This is a familiar and disturbing picture.  Personnel find security problems
with employer systems, report them, nothing happens.  Computer staff exhaust
what can be done in-house to get the security problems resolved, but
leadership resistance is too strong.

A year later there is a serious security breach.  Top Managers claim nothing
much at risk, but ask computer staff to help the feds find out exactly what
was breached, which turns out to be practically everything.  Computer staff
gets fired.

What makes this worse is the news that the Feds apparently support the
coverup, when the whistleblowers appeal the employer punitive action.

Had computer staff lied to investigators, claiming no problem, like
management had wanted, they would still have their jobs.

Thus computer workers have to balance behavior that will help career
integrity vs. what is in the best interests of protecting customers and

However, there are lots of news stories of whistleblowers who successfully
prevail, so we should wait and see what happens in this case.

Cybersecurity plan of the Federal government: what a screw-up

<Fred Cohen <>>
Thu, 8 Jun 2006 06:01:35 -0700

I just read the new plan for funding information security at the Federal
level and it was pathetic. The most notable element of it is the fact that
they claim to align between several different things but in fact they don't
align at all. The things they identify as worth doing are the very things
that don't need to be done and the things they identify as not worth doing
are the things we most desperately need. But fear not - they won't put any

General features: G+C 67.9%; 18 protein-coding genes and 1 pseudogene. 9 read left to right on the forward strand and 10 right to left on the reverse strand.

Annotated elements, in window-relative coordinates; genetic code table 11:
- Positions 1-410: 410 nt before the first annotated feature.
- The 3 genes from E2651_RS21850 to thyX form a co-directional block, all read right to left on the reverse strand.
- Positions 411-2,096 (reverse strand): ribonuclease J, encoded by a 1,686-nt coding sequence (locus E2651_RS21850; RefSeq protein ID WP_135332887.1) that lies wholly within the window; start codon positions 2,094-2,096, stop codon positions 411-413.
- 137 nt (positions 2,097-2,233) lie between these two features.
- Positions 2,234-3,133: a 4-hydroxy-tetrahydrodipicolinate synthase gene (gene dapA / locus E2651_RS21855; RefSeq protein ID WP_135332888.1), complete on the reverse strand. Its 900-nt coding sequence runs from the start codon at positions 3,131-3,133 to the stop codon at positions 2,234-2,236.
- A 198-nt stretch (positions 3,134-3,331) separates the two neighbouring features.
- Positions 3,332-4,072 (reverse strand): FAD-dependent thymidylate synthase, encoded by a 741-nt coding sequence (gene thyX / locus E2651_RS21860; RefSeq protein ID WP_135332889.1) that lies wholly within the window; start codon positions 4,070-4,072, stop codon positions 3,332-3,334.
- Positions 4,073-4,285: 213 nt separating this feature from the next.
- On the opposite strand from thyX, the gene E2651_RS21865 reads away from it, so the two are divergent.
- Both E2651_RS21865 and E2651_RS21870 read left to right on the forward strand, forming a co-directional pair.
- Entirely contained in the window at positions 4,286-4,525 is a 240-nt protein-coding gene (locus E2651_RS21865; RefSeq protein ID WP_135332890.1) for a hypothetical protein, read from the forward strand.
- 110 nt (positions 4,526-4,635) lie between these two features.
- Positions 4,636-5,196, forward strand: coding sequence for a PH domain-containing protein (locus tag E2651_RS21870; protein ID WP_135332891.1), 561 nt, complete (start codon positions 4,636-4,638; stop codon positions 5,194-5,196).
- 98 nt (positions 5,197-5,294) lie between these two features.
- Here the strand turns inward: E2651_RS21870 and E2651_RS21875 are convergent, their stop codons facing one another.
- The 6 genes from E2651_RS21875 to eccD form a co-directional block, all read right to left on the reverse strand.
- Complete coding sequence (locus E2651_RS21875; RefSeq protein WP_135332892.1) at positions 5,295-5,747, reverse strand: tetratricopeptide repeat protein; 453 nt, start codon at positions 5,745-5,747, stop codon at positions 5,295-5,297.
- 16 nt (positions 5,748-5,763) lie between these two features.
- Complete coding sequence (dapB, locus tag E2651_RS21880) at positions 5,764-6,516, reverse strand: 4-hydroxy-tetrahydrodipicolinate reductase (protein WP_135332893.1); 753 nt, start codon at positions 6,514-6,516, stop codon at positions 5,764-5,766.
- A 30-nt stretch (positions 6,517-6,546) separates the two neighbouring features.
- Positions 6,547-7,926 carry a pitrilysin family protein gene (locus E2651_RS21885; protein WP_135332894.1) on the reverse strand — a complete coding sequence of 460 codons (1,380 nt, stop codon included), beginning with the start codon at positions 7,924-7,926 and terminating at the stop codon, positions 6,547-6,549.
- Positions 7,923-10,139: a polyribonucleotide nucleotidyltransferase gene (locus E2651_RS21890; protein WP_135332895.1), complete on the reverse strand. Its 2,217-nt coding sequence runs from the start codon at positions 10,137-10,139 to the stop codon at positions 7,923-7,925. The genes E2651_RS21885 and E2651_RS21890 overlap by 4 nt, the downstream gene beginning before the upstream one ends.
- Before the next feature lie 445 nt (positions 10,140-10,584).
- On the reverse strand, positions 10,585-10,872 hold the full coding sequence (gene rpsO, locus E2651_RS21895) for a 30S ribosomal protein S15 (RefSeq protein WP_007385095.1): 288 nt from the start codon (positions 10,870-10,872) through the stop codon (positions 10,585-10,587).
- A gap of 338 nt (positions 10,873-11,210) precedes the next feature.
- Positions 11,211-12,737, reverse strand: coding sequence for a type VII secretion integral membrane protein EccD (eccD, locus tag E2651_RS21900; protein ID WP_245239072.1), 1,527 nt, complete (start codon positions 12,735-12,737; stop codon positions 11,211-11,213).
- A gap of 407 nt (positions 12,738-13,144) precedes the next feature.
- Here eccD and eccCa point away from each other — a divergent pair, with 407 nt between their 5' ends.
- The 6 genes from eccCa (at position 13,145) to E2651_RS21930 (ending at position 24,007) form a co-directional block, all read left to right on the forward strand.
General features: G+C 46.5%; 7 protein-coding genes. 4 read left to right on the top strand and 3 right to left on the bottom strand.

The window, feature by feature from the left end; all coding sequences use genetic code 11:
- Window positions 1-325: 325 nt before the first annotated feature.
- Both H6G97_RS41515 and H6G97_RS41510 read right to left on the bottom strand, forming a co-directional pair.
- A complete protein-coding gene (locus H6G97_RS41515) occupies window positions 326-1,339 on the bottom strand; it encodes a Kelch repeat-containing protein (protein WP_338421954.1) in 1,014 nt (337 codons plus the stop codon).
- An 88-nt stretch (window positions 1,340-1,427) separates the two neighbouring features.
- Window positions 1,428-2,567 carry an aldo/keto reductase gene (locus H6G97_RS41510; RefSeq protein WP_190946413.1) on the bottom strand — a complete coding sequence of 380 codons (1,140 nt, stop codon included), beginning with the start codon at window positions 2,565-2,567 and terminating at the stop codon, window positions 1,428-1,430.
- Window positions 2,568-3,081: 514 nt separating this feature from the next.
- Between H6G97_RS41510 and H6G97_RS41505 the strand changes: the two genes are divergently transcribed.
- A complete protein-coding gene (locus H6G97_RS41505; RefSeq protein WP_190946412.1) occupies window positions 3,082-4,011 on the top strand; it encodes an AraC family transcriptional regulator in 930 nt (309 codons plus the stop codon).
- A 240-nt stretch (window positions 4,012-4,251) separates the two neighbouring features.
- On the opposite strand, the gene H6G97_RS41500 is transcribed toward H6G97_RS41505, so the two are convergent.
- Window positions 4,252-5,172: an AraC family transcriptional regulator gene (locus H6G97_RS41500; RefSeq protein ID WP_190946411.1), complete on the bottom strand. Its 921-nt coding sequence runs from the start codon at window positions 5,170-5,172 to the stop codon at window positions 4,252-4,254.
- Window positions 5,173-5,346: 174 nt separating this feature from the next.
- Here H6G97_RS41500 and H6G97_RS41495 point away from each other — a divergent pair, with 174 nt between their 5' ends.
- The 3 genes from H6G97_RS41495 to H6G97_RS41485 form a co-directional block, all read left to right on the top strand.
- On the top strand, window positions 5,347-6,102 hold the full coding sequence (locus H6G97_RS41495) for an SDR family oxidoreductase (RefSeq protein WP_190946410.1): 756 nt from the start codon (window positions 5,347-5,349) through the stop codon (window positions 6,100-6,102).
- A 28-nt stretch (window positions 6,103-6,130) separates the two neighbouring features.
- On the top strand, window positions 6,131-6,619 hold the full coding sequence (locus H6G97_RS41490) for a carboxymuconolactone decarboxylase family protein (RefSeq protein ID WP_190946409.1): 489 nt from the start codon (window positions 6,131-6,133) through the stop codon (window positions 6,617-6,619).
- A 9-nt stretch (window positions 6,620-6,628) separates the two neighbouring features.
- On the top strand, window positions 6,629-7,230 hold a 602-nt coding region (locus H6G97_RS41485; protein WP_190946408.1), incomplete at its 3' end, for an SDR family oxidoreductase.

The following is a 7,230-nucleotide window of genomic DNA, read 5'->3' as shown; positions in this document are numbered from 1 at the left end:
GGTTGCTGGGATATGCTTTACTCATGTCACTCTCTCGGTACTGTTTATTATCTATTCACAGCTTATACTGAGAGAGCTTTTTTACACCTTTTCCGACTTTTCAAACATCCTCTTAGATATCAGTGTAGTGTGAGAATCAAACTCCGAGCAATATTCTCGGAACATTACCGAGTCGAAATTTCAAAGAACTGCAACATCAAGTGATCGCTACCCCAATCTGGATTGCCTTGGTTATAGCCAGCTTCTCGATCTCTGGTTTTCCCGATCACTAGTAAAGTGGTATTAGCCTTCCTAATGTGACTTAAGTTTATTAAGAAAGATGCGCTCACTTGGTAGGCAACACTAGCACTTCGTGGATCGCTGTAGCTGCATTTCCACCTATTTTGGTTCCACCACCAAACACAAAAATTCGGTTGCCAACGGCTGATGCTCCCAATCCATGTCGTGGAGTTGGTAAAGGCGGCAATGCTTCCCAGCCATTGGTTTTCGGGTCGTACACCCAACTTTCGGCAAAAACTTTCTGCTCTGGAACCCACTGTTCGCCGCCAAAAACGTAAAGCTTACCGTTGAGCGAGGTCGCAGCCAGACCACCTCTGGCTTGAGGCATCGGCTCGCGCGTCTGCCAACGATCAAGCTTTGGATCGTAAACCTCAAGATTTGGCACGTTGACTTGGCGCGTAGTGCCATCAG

real money behind anything worthwhile in any case. The plan - if fully
implemented - would not even stop the large-scale theft of identity
information of all the people getting clearances or all the folks in the
military.  So we won't be getting much in the way of help from the federal
government in advancing the field for the next few years at least.

Fred Cohen & Associates; Security Posture; University of New Haven; ASP Press,,,, 1-925-454-0171

IRS Laptop Lost With Data on 291 People

<Monty Solomon <>>
Sun, 11 Jun 2006 21:13:33 -0400

An Internal Revenue Service employee lost an agency laptop early last month
that contained sensitive personal information on 291 workers and job
applicants, a spokesman said yesterday.

The IRS's Terry L. Lemons said the employee checked the laptop as luggage
aboard a commercial flight while traveling to a job fair and never saw it
again. The computer contained unencrypted names, birth dates, Social
Security numbers and fingerprints of the employees and applicants, Lemons
said. Slightly more than 100 of the people affected were IRS employees, he
said. No tax return information was in the laptop, he said.  "The data was
not encrypted, but it was protected by a double-password system," Lemons
said. "To get in to this personal data on there, you would have to have two
separate passwords."  Lemons said the Treasury Department's inspector
general for tax administration is investigating the loss. The IRS is
notifying affected individuals and advising them on steps to guard against
identity theft. Lemons declined to name the airline or the employee, or to
say whether the worker was disciplined, citing the ongoing investigation.
...  [Source: Christopher Lee, *The Washington Post*, 8 Jun2006, A04; PGN-ed]

Windows XP update may be classified as "spyware" (from Farber's IP)

<Lauren Weinstein>
June 6, 2006 1:15:05 AM EDT

There have been some murmurs about this in other forums, but since I've now
independently verified I figured I'd better report here.

A recent Microsoft update to Windows XP, which modifies the tool that
verifies the "validity" of XP installations to ensure that they are not
illicit, may itself be considered to be spyware under commonly accepted

The new version of the "Microsoft Genuine Advantage" tool reportedly will
repeatedly nag users of systems it declares to be invalid, and will then
apparently deny such users various "non-critical" updates.  Apparently
various parties have already found ways to bypass this tool, though the